BACKGROUND: We developed a hemorrhagic shock animal model to replicate an urban prehospital setting where resuscitation fluids are limited to assess the effect of saline versus plasma in coagulopathic patients. An in vitro model of whole blood dilution with saline exacerbated tissue plasminogen activator (tPA)–mediated fibrinolysis, while plasma dilution did not change fibrinolysis. We hypothesize that shock-induced hyperfibrinolysis can be attenuated by resuscitation with plasma while exacerbated by saline.
METHODS: Sprague-Dawley rats were hemorrhaged to a mean arterial pressure of 25 mm Hg and maintained in shock for 30 minutes. Animals were resuscitated with either normal saline (NS) or platelet-free plasma (PFP) with a 10% total blood volume bolus, followed by an additional 5 minutes of resuscitation with NS to increase blood pressure to a mean arterial pressure of 30 mm Hg. Animals were observed for 15 minutes for the assessment of hemodynamic response and survival. Blood samples were analyzed with thrombelastography paired with protein analysis.
RESULTS: The median percentage of total blood volume shed per group were similar (NS, 52.5% vs. PFP, 55.7; p = 0.065). Survival was 50% in NS compared with 100% in PFP. The change in LY30 and tPA levels from baseline to shock was similar between groups (LY30 PFP, 10; interquartile range [IQR], 4.3–11.2; NS, 4.5; IQR, 4.1–14.2; p = 1.00; tPA PFP, 16.6 ng/mL; IQR, 13.7–27.8; NS, 22.4; IQR, 20.1–25.5; p = 0.240). After resuscitation, the median change in LY30 was greater in the NS group (13.5; IQR, 3.5–19.9) compared with PFP (−4.9%; IQR, −9.22 to 0.25 p = 0.004), but tPA levels did not significantly change (NS, 1.4; IQR, −6.2 to 7.1 vs. PFP, 1.7; IQR, −5.2 to 6.8; p = 0.699).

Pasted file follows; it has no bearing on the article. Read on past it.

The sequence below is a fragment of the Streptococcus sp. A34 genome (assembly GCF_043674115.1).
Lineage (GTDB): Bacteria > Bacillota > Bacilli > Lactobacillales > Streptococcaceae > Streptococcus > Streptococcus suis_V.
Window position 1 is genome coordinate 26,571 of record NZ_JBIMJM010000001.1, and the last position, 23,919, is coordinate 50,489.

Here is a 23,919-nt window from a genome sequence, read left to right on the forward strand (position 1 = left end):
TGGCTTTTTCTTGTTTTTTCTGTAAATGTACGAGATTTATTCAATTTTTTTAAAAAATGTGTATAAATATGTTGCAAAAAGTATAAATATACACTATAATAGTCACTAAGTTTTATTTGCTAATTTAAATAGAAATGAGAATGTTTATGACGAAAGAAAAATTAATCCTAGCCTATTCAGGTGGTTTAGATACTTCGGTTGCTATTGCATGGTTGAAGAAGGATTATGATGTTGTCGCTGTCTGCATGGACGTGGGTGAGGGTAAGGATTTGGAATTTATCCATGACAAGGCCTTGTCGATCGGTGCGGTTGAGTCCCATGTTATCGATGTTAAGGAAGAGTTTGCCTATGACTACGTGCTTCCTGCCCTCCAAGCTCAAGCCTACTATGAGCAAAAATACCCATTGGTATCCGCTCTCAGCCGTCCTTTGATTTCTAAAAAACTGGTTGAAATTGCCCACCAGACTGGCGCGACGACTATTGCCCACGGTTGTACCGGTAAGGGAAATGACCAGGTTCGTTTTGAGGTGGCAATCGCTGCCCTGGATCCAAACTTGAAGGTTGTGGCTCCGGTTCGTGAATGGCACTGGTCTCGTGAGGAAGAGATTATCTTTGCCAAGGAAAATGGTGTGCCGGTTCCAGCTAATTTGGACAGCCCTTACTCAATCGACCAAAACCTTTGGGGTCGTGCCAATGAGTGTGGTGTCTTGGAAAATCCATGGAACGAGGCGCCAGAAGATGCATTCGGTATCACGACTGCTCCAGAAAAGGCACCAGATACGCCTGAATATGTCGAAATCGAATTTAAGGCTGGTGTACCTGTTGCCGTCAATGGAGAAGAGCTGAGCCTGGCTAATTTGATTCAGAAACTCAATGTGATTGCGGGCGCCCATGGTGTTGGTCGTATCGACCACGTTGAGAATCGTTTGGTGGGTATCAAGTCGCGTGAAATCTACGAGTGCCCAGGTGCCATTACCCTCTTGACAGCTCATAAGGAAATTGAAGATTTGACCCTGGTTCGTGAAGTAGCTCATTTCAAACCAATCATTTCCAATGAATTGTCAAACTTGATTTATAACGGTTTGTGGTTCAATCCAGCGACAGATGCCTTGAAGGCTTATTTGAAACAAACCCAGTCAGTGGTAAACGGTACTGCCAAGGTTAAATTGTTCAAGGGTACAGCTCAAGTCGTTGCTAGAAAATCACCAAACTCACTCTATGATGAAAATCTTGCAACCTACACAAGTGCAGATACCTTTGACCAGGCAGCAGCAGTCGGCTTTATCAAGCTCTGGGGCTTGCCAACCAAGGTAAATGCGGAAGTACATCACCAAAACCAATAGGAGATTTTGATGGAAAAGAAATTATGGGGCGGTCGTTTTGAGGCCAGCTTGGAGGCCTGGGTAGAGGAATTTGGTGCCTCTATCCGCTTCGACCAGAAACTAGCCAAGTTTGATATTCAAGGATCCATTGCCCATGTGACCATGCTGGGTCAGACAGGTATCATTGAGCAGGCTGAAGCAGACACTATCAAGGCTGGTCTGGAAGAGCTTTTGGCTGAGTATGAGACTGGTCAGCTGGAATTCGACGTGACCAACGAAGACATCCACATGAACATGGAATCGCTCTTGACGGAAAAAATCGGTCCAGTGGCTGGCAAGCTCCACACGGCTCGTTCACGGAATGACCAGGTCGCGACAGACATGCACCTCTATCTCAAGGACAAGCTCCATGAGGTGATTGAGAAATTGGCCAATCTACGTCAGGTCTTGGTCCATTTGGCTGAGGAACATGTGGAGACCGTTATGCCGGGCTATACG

CONCLUSION: Systemic hyperfibrinolysis is driven by hypoperfusion and associated with increased levels of tPA. Plasma is a superior resuscitation fluid to NS in a prehospital model of severe hemorrhagic shock as it attenuates hyperfibrinolysis and improves systemic perfusion.
From the Department of Surgery (H.B.M., E.E.M., A.P.M., E.G., M.F., M.P.C., M.D., K.C.H., A.B., A.S., C.C.S.), University of Colorado Denver, Denver Health Medical Center (H.B.M., E.E.M., A.P.M., E.G., M.F., M.P.C.), and Bonfils Blood Center (C.C.S.), Denver, Colorado.
Submitted: January 13, 2015, Revised: March 23, 2015, Accepted: June 3, 2015, Published online: October 1, 2015.
This study was presented at the 45th annual meeting of the Western Trauma Association, March 1–6, 2015, in Telluride, Colorado. Winner of the Earl G. Young Award.
The content of this article is solely the responsibility of the authors and does not necessarily represent the official views of the National Institutes of Health.
Address for reprints: Ernest E. Moore, MD, 655 Broadway, Ste. 365 Denver, CO 80203; email: firstname.lastname@example.org.